Please note: projects with Healthy Brains, Healthy Lives are open to all disciplines, and take place from mid-May to mid-August, rather than over June and July, as with other projects. Students who take part in these projects will be awarded an additional $1,000 on top of the $5,000 standardly offered through the program.
Professor Stuart Trenholm
While much has been discovered over the last 100 years about how our brain allows us to perceive the world around us through visual system, much remains to be discovered. In this project, we will use behavioral tests in mice to examine their visual perception, probing their ability to perceive and generalize different types of visual features.
Student Responsibilities: Student’s will be expected to perform behavioral tests using a touchscreen operant reward system to examine visual perception in mice. Student’s will be expected to analyze their data, generate figures and perform statistical tests to describe their results, and present their findings in lab meetings.
Prerequisites: Be friendly and motivated! Be interested in asking questions.
Deliverable: Students will learn how to design and perform a scientific experiment, how to analyze data (including developing some coding skills), learn how to select and perform appropriate statistical tests and generate meaningful figures explaining results (also involving coding). Students will receive instruction on publicly presenting their research and be included in journal club meetings where they will learn to read and discuss primary scientific literature.
PROJECT: Behavioral studies with mice in virtual reality
Professor Arjun Krishnaswamy
This project will involve the training of mice to detect visual stimuli in virtual reality to obtain behavioral measures of visual attention
Student responsibilities: Students will be required to work together with a grad student and a postdoctoral fellow, as well as other undergraduates, to train a cohort of mice, collect data, and if time permits, perform analysis in matlab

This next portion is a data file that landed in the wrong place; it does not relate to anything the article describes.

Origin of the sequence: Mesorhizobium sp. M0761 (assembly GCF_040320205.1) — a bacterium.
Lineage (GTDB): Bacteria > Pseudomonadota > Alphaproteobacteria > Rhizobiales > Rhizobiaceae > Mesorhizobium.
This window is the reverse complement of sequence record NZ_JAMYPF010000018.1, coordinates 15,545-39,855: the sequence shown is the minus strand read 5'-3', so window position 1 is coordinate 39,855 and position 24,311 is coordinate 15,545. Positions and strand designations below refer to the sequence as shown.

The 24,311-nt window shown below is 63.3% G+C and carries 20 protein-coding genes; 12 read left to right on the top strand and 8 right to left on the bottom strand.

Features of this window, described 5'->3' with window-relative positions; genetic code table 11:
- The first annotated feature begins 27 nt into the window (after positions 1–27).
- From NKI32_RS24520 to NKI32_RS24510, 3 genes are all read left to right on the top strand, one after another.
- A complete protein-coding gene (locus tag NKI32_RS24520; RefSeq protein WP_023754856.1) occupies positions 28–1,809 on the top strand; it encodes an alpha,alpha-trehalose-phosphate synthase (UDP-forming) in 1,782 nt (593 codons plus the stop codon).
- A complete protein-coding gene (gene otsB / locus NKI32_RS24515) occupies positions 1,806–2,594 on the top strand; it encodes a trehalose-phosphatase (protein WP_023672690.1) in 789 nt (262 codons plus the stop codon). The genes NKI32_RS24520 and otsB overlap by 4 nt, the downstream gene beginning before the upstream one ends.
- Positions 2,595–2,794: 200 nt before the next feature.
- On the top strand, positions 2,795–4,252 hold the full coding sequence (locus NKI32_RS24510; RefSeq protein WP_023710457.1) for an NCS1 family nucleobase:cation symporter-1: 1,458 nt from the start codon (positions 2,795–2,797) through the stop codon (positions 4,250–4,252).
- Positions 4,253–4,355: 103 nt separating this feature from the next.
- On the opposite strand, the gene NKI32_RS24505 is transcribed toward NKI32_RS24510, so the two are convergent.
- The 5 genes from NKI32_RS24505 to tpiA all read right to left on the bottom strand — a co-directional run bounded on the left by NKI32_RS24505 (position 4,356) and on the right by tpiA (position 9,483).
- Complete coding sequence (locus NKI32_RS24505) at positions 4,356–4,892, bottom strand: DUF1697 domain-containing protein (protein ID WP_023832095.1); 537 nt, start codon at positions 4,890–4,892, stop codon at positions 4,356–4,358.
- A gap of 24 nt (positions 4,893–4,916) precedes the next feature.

Prerequisites: Knowledge of basic biology and math.
Deliverable: A behavioral dataset that characterizes the effects of attention during visually guided behavior.
PROJECT: Segmenting pyramidal neurons in visual cortex
Professor Blake Richards
For a larger project in the lab, we need to identify pyramidal neurons in the brains of mice from fluorescence microscopy images. These neurons have big, complex, tree-like structures that reach up to the surface of the brain (see the example figure below). In the long run, we hope to train artificial intelligence systems to do this identification for us. But, to do that, we need to provide human labeled data. This requires someone to carefully trace these neuronal “trees” by hand.
Student responsibilities: The student will be required to trace pyramidal neurons in 3D fluorescence microscopy images taken from the brains of mice.
Prerequisites: None, though a strong interest in neuroscience would be desirable.
Deliverable: This work will produce a new dataset for training artificial intelligence systems to identify pyramidal neurons in fluorescence microscopy images.
PROJECT: Tests of human-like cognition in artificial intelligence
Professor Blake Richards
In this project we will build “video games” for both humans and artificial intelligence (AI) agents to “play.” We will use these games to test for some of the cognitive capabilities that humans and animals have (such as the ability to remember what you did when), and then examine how AI agents are or are not capable of passing these tests.
Student responsibilities: The student will be required to use SilicoLabs (https://www.silicolabs.ca/) to create little games/puzzles that people can solve but which will be difficult for current AI systems.
Prerequisites: Some knowledge of computer programming, even just the basics, would be important.
Deliverable: We will develop specific tests/games that probe for an understanding of one’s past and the ability to identify key steps required to solve a problem/puzzle. If time allows, we will collect initial data demonstrating the difference between human and AI performance in these tests.